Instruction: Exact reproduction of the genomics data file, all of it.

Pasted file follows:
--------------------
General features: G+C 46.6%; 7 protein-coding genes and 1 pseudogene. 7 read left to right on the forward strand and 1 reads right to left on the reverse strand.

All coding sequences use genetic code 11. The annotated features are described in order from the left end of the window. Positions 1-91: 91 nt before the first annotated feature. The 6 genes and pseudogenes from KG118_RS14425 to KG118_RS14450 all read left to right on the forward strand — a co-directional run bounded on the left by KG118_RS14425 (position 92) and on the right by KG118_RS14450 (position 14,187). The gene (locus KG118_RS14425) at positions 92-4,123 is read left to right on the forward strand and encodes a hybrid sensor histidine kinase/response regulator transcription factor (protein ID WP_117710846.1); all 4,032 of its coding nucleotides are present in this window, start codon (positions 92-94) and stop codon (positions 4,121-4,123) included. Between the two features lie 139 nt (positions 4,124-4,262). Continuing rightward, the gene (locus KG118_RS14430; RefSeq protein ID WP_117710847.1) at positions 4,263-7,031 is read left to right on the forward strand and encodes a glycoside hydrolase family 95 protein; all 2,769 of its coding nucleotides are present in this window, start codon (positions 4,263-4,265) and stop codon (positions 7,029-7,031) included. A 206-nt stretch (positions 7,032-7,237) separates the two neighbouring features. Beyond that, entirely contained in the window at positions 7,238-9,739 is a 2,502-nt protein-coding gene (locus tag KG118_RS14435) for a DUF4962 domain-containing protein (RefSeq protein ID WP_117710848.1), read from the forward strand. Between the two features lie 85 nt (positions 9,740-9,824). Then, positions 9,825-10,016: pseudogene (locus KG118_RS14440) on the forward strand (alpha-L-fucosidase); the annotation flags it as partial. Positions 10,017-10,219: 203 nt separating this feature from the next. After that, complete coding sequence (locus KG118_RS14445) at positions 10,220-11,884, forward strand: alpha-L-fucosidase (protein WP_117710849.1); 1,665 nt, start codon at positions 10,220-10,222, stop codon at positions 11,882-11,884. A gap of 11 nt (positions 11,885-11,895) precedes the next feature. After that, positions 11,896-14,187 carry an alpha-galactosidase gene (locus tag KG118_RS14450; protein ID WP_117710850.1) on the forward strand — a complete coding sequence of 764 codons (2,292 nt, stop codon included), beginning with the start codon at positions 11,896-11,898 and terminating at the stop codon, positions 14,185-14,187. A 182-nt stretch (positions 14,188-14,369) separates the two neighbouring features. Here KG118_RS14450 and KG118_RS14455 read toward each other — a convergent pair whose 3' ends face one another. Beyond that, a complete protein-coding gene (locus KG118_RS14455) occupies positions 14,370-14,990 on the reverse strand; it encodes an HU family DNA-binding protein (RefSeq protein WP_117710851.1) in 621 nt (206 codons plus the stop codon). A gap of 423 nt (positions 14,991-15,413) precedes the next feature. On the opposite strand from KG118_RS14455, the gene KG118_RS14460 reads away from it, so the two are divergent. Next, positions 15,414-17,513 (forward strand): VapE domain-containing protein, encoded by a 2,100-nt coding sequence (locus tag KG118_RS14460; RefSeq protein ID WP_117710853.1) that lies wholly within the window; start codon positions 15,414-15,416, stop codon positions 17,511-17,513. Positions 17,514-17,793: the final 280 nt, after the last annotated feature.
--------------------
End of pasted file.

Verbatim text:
General features: G+C 46.6%; 7 protein-coding genes and 1 pseudogene. 7 read left to right on the forward strand and 1 reads right to left on the reverse strand.

All coding sequences use genetic code 11. The annotated features are described in order from the left end of the window. Positions 1-91: 91 nt before the first annotated feature. The 6 genes and pseudogenes from KG118_RS14425 to KG118_RS14450 all read left to right on the forward strand — a co-directional run bounded on the left by KG118_RS14425 (position 92) and on the right by KG118_RS14450 (position 14,187). The gene (locus KG118_RS14425) at positions 92-4,123 is read left to right on the forward strand and encodes a hybrid sensor histidine kinase/response regulator transcription factor (protein ID WP_117710846.1); all 4,032 of its coding nucleotides are present in this window, start codon (positions 92-94) and stop codon (positions 4,121-4,123) included. Between the two features lie 139 nt (positions 4,124-4,262). Continuing rightward, the gene (locus KG118_RS14430; RefSeq protein ID WP_117710847.1) at positions 4,263-7,031 is read left to right on the forward strand and encodes a glycoside hydrolase family 95 protein; all 2,769 of its coding nucleotides are present in this window, start codon (positions 4,263-4,265) and stop codon (positions 7,029-7,031) included. A 206-nt stretch (positions 7,032-7,237) separates the two neighbouring features. Beyond that, entirely contained in the window at positions 7,238-9,739 is a 2,502-nt protein-coding gene (locus tag KG118_RS14435) for a DUF4962 domain-containing protein (RefSeq protein ID WP_117710848.1), read from the forward strand. Between the two features lie 85 nt (positions 9,740-9,824). Then, positions 9,825-10,016: pseudogene (locus KG118_RS14440) on the forward strand (alpha-L-fucosidase); the annotation flags it as partial. Positions 10,017-10,219: 203 nt separating this feature from the next. After that, complete coding sequence (locus KG118_RS14445) at positions 10,220-11,884, forward strand: alpha-L-fucosidase (protein WP_117710849.1); 1,665 nt, start codon at positions 10,220-10,222, stop codon at positions 11,882-11,884. A gap of 11 nt (positions 11,885-11,895) precedes the next feature. After that, positions 11,896-14,187 carry an alpha-galactosidase gene (locus tag KG118_RS14450; protein ID WP_117710850.1) on the forward strand — a complete coding sequence of 764 codons (2,292 nt, stop codon included), beginning with the start codon at positions 11,896-11,898 and terminating at the stop codon, positions 14,185-14,187. A 182-nt stretch (positions 14,188-14,369) separates the two neighbouring features. Here KG118_RS14450 and KG118_RS14455 read toward each other — a convergent pair whose 3' ends face one another. Beyond that, a complete protein-coding gene (locus KG118_RS14455) occupies positions 14,370-14,990 on the reverse strand; it encodes an HU family DNA-binding protein (RefSeq protein WP_117710851.1) in 621 nt (206 codons plus the stop codon). A gap of 423 nt (positions 14,991-15,413) precedes the next feature. On the opposite strand from KG118_RS14455, the gene KG118_RS14460 reads away from it, so the two are divergent. Next, positions 15,414-17,513 (forward strand): VapE domain-containing protein, encoded by a 2,100-nt coding sequence (locus tag KG118_RS14460; RefSeq protein ID WP_117710853.1) that lies wholly within the window; start codon positions 15,414-15,416, stop codon positions 17,511-17,513. Positions 17,514-17,793: the final 280 nt, after the last annotated feature.